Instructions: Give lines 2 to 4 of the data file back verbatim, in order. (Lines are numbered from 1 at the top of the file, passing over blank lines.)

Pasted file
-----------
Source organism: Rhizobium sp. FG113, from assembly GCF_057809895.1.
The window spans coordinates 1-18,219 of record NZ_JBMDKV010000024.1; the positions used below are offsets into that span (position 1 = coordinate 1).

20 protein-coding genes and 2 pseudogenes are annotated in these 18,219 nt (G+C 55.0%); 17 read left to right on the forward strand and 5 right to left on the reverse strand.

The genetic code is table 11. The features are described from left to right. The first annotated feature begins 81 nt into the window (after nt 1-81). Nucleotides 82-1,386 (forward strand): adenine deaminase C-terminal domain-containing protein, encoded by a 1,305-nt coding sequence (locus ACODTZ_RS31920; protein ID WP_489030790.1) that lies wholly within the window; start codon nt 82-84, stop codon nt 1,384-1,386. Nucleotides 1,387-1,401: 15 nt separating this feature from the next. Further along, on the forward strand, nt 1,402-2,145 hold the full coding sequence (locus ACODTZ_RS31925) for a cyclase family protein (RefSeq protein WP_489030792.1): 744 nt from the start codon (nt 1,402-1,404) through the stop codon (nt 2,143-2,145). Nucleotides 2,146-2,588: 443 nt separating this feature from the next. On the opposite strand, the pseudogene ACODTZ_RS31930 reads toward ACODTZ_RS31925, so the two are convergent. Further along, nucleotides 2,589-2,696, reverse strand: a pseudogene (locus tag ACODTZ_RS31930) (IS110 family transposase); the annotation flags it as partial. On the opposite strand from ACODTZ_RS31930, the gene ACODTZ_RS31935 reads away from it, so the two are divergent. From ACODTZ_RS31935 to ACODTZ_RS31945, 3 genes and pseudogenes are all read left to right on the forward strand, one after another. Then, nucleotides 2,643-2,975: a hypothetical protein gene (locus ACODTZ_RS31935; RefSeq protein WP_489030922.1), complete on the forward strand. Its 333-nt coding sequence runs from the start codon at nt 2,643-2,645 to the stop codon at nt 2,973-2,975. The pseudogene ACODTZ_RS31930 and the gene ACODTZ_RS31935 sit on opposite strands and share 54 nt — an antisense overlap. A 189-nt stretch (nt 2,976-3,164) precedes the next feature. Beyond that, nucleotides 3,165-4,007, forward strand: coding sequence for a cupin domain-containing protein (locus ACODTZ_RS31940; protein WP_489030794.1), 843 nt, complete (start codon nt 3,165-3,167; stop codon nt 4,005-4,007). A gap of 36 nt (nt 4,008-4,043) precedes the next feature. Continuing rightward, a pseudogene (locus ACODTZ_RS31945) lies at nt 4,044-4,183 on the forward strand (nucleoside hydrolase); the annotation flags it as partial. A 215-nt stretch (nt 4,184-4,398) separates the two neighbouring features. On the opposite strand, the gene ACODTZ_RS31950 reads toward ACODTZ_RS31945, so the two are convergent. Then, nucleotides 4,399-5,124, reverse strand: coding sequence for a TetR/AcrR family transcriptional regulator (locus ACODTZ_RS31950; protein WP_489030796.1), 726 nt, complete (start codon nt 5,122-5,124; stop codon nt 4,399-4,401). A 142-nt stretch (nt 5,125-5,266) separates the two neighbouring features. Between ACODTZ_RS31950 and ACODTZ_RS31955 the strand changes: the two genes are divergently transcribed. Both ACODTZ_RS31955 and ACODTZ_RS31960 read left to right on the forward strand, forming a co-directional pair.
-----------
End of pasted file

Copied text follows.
The window spans coordinates 1-18,219 of record NZ_JBMDKV010000024.1; the positions used below are offsets into that span (position 1 = coordinate 1).

20 protein-coding genes and 2 pseudogenes are annotated in these 18,219 nt (G+C 55.0%); 17 read left to right on the forward strand and 5 right to left on the reverse strand.

The genetic code is table 11. The features are described from left to right. The first annotated feature begins 81 nt into the window (after nt 1-81). Nucleotides 82-1,386 (forward strand): adenine deaminase C-terminal domain-containing protein, encoded by a 1,305-nt coding sequence (locus ACODTZ_RS31920; protein ID WP_489030790.1) that lies wholly within the window; start codon nt 82-84, stop codon nt 1,384-1,386. Nucleotides 1,387-1,401: 15 nt separating this feature from the next. Further along, on the forward strand, nt 1,402-2,145 hold the full coding sequence (locus ACODTZ_RS31925) for a cyclase family protein (RefSeq protein WP_489030792.1): 744 nt from the start codon (nt 1,402-1,404) through the stop codon (nt 2,143-2,145). Nucleotides 2,146-2,588: 443 nt separating this feature from the next. On the opposite strand, the pseudogene ACODTZ_RS31930 reads toward ACODTZ_RS31925, so the two are convergent. Further along, nucleotides 2,589-2,696, reverse strand: a pseudogene (locus tag ACODTZ_RS31930) (IS110 family transposase); the annotation flags it as partial. On the opposite strand from ACODTZ_RS31930, the gene ACODTZ_RS31935 reads away from it, so the two are divergent. From ACODTZ_RS31935 to ACODTZ_RS31945, 3 genes and pseudogenes are all read left to right on the forward strand, one after another. Then, nucleotides 2,643-2,975: a hypothetical protein gene (locus ACODTZ_RS31935; RefSeq protein WP_489030922.1), complete on the forward strand. Its 333-nt coding sequence runs from the start codon at nt 2,643-2,645 to the stop codon at nt 2,973-2,975. The pseudogene ACODTZ_RS31930 and the gene ACODTZ_RS31935 sit on opposite strands and share 54 nt — an antisense overlap. A 189-nt stretch (nt 2,976-3,164) precedes the next feature. Beyond that, nucleotides 3,165-4,007, forward strand: coding sequence for a cupin domain-containing protein (locus ACODTZ_RS31940; protein WP_489030794.1), 843 nt, complete (start codon nt 3,165-3,167; stop codon nt 4,005-4,007). A gap of 36 nt (nt 4,008-4,043) precedes the next feature. Continuing rightward, a pseudogene (locus ACODTZ_RS31945) lies at nt 4,044-4,183 on the forward strand (nucleoside hydrolase); the annotation flags it as partial. A 215-nt stretch (nt 4,184-4,398) separates the two neighbouring features. On the opposite strand, the gene ACODTZ_RS31950 reads toward ACODTZ_RS31945, so the two are convergent. Then, nucleotides 4,399-5,124, reverse strand: coding sequence for a TetR/AcrR family transcriptional regulator (locus ACODTZ_RS31950; protein WP_489030796.1), 726 nt, complete (start codon nt 5,122-5,124; stop codon nt 4,399-4,401). A 142-nt stretch (nt 5,125-5,266) separates the two neighbouring features. Between ACODTZ_RS31950 and ACODTZ_RS31955 the strand changes: the two genes are divergently transcribed. Both ACODTZ_RS31955 and ACODTZ_RS31960 read left to right on the forward strand, forming a co-directional pair.